Soothsayer: Doom for Thailand Govt.

  • Share
  • Read Later
Sukree Sukplang / Reuters

Thailand's Prime Minister Samak Sundaravej in Bangkok on February 8

During his two months in power, Thailand's new Prime Minister Samak Sundaravej has declared war on various fronts. The feisty former governor of Bangkok has promised to rip up the country's current constitution, which was unveiled by the military junta that preceded Samak's ruling coalition. He has declared a no-holds-barred battle against Thailand's drug dealers, a fight that echoes a previous campaign by former Prime Minister Thaksin Shinawatra, the man widely considered to be Samak's political overlord. Samak has even vowed to imprison illegal immigrants who are members of a Burmese minority group on a deserted island if they insist on fleeing to Thailand because of alleged human-rights abuses back home. But this week, Samak found a new enemy: Thai fortuneteller Varin Buaviratlert, who predicted last Friday that the current government would crumble before the end of the year.

Varin is one of the most renowned soothsayers in Thailand, where occult beliefs are common. His famous patrons are thought to include the former head of the military junta, Sonthi Boonyaratglin, a retired general who in September 2006 oversaw Thaksin's bloodless overthrow, ushering in more than a year of military rule before the elections last December that brought Samak to power. (The current P.M. openly campaigned as Thaksin's proxy, since the former leader is currently barred from re-entering Thai politics.) At an astrological ceremony on Sunday, Varin played host to associates of the military regime who have made no secret of their distaste for Thailand's new Prime Minister. Samak fired back, accusing Varin of political favoritism and pointing out cases in which the fortuneteller's prognostications had failed to materialize. Case in point: Varin forecast that the opposition Democrat Party, not Samak's People's Power Party, would win last December's polls.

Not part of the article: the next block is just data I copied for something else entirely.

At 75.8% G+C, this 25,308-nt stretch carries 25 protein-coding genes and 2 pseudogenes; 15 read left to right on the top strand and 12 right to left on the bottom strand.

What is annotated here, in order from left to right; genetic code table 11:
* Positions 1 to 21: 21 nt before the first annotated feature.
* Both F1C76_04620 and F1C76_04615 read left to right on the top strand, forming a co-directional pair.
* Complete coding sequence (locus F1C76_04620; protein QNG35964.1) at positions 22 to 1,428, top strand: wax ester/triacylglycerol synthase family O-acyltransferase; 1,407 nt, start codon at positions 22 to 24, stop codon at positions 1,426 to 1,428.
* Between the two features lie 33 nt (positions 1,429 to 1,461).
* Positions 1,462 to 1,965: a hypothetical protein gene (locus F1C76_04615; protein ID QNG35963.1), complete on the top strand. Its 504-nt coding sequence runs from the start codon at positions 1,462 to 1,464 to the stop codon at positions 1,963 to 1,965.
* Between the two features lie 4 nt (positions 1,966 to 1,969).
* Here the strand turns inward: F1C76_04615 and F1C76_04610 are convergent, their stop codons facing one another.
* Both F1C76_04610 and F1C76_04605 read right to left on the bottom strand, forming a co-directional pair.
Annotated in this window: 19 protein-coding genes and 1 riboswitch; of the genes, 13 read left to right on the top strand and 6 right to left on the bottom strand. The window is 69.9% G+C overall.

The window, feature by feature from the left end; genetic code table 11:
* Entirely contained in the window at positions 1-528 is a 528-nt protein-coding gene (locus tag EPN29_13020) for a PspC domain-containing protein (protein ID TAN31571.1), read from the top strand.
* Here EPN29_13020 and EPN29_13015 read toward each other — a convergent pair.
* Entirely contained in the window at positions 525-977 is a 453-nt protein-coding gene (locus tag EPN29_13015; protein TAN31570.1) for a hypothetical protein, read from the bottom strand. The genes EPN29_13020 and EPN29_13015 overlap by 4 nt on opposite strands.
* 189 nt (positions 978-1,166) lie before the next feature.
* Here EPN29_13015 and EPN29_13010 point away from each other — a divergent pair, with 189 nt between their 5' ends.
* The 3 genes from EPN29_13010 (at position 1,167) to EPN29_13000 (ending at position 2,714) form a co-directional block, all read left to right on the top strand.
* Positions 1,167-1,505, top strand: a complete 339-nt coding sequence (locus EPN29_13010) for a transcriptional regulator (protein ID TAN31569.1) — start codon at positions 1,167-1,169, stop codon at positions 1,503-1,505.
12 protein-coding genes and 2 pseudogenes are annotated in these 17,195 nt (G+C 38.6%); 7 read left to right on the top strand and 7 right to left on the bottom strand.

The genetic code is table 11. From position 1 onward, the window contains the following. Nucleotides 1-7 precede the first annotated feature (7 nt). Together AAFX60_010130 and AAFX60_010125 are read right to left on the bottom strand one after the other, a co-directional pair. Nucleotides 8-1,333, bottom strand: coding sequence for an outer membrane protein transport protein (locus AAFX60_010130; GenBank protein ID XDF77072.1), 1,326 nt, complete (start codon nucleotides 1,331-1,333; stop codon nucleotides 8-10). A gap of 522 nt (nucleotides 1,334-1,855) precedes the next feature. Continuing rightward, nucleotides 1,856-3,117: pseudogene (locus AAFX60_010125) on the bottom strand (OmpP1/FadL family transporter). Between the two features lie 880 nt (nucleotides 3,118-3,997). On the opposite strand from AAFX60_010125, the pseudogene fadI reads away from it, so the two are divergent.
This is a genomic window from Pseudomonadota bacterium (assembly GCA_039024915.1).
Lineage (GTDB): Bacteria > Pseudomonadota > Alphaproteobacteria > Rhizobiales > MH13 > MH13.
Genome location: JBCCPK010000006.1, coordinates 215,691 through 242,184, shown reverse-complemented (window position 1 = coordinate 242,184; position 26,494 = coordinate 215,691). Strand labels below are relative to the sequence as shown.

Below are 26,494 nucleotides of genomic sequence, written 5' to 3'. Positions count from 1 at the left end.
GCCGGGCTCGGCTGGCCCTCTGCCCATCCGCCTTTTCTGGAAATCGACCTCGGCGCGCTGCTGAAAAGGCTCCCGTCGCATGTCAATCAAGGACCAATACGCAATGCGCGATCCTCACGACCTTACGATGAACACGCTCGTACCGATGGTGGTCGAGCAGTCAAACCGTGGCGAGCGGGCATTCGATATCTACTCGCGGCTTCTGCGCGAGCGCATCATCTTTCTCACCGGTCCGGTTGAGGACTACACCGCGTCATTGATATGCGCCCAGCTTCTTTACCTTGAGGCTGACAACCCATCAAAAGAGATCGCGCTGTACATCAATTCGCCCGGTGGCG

Varin predicts political trouble will heighten in late April or May. But it hardly takes a professional soothsayer to come to the conclusion that the current government is on shaky ground. Although Samak's party is popular in the rural northeast, the right-wing politician counts far fewer supporters among Bangkok's middle class and political elite. Even Samak himself indicated last month that he had been warned of a possible coup attempt—although the Prime Minister did not elaborate details of the purported plot.

Part of the instability comes from the same divisions that led to Thaksin's military ouster in 2006. In the months before the billionaire-tycoon-turned-P.M. was deposed, hundreds of thousands of Thai citizens flooded the streets to rally against him. Among other things, they were incensed over a multibillion-dollar business deal in which Thaksin and his family did not pay any tax. By removing Thaksin from power, the junta may have thought it could unite an increasingly polarized country. But even after the military regime publicized a litany of complaints against Thaksin—alleged corruption, abuse of power and even disrespect for the country's beloved monarch—his populist policies still resonated with many rural poor. Samak's victory came precisely because of support from these voters, who still believe that Thaksin—or, failing that, his proxy—is the only person who will help them with microfinancing or affordable healthcare.

Little wonder, then, that Samak's new cabinet, which even the P.M. has dubbed an "ugly duckling" cabinet, appears focused on promoting people with ties to Thaksin. Thaksin's former spokesman is now Foreign Minister, while the new Finance Minister is a friend of the ousted P.M. who has little economics training. Three wives of men who were members of Thaksin's dissolved political party were also named cabinet members. To top it off, Thaksin's brother-in-law is deputy prime minister.

Despite this odd assortment, Samak has vowed to get down to business and tackle Thailand's problems, ranging from underwhelming economic growth to rising consumer prices. But with a respected fortuneteller predicting the demise of this government, many Thais aren't confident that Samak will survive long enough to accomplish much. The question, then, is whether Samak's successor might have more time to fix Thailand’s troubles. On this point, sadly, Varin the soothsayer isn’t talking.